Friday, August 17, 2012

Organic Airframes...

Airbus is working on incorporating lessons learned from the skeletons of bird into airframe design.  The concept at right is one such effort.  Manufacturing methods currently in use couldn't build such an airframe with any reasonable amount of money – but new techniques, based on 3D printing, could do so. 

This technology (3D printing) is developing very fast, with many different materials and on many different scales.  I've blogged before about large-scale printers using concrete as their media being used to construct buildings and bridges.  The Airbus concept would use composite materials (fiberglass, possibly with carbon fibers).  The most common 3D printers today work in plastic on relatively small scales (a cubic foot or less), but I've read about 3D printers using various metals (both molten and sintered powders), composites, engineered wood products, and glass.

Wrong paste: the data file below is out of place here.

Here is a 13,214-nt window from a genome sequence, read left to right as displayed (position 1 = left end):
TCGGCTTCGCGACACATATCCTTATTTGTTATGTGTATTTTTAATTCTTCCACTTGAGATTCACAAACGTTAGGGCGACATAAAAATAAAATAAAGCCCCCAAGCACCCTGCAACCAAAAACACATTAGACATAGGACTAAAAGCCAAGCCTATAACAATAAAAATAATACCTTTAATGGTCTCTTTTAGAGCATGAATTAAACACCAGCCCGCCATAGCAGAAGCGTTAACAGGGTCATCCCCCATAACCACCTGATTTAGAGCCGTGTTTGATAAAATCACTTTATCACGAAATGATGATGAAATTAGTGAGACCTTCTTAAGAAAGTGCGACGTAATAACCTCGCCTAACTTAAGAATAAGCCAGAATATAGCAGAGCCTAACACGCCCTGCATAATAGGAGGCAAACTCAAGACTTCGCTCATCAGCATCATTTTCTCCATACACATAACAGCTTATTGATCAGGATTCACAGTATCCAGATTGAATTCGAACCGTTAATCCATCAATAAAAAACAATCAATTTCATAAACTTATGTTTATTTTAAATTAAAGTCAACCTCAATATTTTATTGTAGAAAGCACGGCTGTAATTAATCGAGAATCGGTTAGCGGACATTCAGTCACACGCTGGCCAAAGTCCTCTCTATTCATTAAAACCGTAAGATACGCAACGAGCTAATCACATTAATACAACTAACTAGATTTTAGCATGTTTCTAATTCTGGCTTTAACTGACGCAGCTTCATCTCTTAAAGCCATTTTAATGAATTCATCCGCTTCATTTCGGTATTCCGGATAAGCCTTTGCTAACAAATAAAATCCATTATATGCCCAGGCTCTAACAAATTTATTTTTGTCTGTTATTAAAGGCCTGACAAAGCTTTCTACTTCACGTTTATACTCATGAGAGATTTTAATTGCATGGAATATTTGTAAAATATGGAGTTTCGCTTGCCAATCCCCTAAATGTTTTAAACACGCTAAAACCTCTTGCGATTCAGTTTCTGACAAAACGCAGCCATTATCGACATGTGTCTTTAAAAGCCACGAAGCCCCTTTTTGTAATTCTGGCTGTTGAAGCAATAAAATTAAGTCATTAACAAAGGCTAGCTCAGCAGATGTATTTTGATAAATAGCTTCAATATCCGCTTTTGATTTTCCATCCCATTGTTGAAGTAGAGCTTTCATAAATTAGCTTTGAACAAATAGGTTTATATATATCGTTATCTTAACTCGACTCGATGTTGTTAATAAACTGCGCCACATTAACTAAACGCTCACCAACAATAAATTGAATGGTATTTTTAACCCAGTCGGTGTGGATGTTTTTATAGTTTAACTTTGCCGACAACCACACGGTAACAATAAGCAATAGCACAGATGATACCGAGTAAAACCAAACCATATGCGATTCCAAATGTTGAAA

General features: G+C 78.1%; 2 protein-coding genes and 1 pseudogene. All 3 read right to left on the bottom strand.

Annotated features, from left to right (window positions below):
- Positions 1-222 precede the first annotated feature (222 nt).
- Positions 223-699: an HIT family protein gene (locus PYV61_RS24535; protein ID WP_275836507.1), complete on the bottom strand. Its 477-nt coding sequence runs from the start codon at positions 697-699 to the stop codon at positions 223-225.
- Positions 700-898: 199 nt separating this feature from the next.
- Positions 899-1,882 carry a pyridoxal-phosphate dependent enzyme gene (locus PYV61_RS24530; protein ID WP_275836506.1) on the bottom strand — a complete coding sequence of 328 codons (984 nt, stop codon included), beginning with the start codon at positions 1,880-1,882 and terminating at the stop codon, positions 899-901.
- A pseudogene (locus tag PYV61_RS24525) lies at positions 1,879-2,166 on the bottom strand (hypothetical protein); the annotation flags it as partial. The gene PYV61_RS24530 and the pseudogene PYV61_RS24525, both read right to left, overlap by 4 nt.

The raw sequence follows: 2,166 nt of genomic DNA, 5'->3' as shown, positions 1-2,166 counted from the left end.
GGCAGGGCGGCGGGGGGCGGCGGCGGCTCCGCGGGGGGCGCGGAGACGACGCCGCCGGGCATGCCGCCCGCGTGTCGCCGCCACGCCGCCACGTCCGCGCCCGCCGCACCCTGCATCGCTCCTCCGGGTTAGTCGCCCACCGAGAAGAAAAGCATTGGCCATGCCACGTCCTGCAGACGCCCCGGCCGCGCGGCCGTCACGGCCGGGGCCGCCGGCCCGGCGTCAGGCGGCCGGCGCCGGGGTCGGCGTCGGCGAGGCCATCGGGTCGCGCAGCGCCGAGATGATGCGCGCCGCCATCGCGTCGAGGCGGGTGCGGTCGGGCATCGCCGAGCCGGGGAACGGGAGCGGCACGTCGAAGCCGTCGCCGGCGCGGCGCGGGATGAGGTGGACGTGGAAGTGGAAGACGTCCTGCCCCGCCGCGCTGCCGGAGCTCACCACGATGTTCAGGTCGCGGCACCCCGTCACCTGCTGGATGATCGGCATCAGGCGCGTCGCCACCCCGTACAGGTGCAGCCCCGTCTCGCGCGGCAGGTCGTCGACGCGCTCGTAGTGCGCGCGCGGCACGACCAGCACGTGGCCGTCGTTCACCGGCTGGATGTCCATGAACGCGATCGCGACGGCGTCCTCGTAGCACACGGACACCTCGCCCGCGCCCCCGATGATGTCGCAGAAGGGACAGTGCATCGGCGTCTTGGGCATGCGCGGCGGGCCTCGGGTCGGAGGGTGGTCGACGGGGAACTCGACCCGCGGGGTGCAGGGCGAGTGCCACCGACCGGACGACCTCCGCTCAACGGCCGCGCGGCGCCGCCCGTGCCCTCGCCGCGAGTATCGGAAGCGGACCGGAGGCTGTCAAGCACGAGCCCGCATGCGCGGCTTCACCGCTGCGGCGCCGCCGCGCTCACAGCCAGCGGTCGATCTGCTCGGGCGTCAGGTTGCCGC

It can't be too long now before these printers are widely used in manufacturing – and that's going to change a lot of our long-held perceptions about buying things.  Here's one example: tools like screwdrivers, pliers, and hammers could be made to fit your hand, and yet cost no more than they do today.  Another: if you want a lamp for your den, you could order one in the exact size and style you want – and the manufacturer will build it to your specification for the same cost as a mass-manufactured model.  I'm sure there are many more uses I can't even imagine!

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